Recall that human and chimpanzee STING proteins differ in very few regions. One, the 78th link in the chain, stood out to Stabell. Previous reports estimated that STING cleavage occurred in this vicinity. Interestingly, where human STING has the amino acids arginine and glycine—represented as R-G—at positions 78 and 79, chimps have tryptophan and glycine, or W-G. To evaluate the importance of this segment, Stabell changed the 78th amino acid of human STING to match that of chimpanzees: W-G instead of R-G. Shockingly, this small change made the modified human STING entirely resistant to cleavage. Next, Stabell changed the chimpanzee STING from W-G to R-G at this position and found that it became newly susceptible to cleavage.
“You can make any STING protein cleavable or cleavage-resistant just by modifying one of two amino acids,” said Stabell. “That was the most surprising. And it’s all based on just this one little difference.”
The same result was shown for marmosets and macaques, whose unmodified STINGs have Q-G and R-D, respectively, at 78/79. This indicates that dengue virus can only deactivate STING proteins with the appropriate R-G motif. Without this motif, the protein chain stands intact, guarding the host from disease. We humans are out of luck and justified in our mosquito annoyance.
These findings may have immense bearing on the future of dengue studies. “Right now [scientists] use mice, but they have to eliminate most of their immune system for the virus to replicate effectively,” said Stabell. “Identifying certain things like the two amino acid motif…is one of probably many steps to making an animal model more human-like.”
Rather than rely on immune-compromised mice to model viral infection, Stabell envisions using the critical motif to select a model organism rationally. The team scoured GenBank, a database of protein and DNA sequences, for other animals with the R-G motif. They identify three small rodent species already used in other animal models—chinchillas, desert woodrats, and naked mole rats—as candidates.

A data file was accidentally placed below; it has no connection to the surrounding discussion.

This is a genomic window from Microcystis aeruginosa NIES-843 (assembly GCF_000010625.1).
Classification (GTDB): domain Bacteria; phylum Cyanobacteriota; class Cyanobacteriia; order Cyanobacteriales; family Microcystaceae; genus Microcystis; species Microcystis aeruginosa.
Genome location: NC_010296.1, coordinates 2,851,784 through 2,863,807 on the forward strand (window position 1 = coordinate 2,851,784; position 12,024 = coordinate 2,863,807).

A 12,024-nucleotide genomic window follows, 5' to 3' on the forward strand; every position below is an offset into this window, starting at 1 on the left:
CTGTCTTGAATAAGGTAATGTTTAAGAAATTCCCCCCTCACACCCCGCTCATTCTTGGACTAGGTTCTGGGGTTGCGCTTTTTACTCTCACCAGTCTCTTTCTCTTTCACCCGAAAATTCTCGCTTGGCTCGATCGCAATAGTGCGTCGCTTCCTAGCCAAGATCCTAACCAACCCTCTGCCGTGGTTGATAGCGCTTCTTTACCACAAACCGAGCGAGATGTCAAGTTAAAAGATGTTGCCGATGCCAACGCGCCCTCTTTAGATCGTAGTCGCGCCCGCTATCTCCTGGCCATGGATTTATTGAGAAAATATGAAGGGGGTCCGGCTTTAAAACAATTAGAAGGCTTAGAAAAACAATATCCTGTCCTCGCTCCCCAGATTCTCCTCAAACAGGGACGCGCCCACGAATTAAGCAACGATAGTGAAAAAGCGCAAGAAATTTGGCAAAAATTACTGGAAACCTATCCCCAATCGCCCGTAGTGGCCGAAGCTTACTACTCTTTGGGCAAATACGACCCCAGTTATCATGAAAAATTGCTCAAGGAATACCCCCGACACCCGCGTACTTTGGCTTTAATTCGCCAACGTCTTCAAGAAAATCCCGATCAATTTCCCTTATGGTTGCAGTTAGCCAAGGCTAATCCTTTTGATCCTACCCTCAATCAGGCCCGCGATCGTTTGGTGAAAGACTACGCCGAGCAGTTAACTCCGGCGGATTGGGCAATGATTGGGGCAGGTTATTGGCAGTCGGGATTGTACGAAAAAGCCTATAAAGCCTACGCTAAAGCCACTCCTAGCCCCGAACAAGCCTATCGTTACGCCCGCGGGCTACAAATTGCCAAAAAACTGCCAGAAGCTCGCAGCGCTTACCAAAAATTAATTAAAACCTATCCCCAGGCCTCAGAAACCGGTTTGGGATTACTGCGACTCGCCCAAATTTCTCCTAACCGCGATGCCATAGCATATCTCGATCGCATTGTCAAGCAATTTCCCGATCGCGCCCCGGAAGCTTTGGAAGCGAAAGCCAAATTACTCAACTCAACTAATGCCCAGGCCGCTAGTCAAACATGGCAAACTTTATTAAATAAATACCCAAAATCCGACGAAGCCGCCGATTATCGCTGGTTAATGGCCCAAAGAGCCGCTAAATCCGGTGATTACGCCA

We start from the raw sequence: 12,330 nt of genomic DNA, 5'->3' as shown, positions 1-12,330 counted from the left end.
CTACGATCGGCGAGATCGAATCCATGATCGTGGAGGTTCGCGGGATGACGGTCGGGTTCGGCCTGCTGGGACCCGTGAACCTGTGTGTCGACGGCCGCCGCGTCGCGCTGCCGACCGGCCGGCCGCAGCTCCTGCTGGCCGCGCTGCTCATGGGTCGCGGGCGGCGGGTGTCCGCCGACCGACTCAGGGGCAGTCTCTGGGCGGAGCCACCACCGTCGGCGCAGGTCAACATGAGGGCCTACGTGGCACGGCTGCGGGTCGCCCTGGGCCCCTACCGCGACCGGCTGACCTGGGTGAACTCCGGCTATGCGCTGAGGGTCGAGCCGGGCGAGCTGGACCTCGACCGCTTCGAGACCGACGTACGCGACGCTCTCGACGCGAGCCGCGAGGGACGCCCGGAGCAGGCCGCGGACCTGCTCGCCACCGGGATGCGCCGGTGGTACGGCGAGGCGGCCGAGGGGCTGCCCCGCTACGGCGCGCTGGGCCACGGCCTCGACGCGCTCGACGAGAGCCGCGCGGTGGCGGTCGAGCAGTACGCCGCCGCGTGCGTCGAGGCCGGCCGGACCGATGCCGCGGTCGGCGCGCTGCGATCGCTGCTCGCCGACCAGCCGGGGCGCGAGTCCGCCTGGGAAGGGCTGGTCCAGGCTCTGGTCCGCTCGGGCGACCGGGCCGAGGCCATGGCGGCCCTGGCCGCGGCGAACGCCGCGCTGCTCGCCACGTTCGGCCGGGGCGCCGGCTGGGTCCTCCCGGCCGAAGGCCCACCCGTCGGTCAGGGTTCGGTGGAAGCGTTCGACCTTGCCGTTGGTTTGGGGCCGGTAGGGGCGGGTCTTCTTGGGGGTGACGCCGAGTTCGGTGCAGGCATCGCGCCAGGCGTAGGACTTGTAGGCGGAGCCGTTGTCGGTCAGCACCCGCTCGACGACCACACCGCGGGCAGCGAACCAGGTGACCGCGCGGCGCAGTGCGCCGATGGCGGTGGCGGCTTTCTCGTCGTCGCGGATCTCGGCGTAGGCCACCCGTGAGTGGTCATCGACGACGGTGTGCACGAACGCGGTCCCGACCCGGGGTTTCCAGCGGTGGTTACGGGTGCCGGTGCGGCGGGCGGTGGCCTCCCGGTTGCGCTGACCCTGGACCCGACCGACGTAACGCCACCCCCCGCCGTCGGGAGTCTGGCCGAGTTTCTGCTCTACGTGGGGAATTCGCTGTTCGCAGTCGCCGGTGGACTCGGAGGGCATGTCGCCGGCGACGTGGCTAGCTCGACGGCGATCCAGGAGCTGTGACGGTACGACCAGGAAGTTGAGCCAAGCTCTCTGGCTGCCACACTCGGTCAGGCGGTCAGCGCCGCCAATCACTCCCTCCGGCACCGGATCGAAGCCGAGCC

Stabell suggested that future work may not be limited to just dengue. Other viruses in the dengue virus family, flaviviruses, can cleave immune-related proteins in a similar way. “There is some evidence that Hepatitis C virus…targets a protein that does essentially the same thing as STING does,” said Stabell. “There’s likely a commonality in all the flaviviruses that they target these innate immune proteins.”
Asked about how this multi-year project changed his perspective, Stabell responded that he’s in awe of dengue’s adapting to infect different hosts differently. “It gave me a better appreciation for the diversity of species and how elegant the viruses are that infect us all,” said Stabell. “That is one of the greatest mysteries and the thing that I will continue to be interested in forever.”
An estimated 3.9 billion humans risk infection from this easily transmissible virus. Thanks to work like Stabell’s, we have a better understanding of dengue and why most primate species are untroubled by some mosquito-borne diseases. Enlightening, surely, but hopefully we can soon decode their indifference to mosquito-borne ear-buzzing.
By Max Levy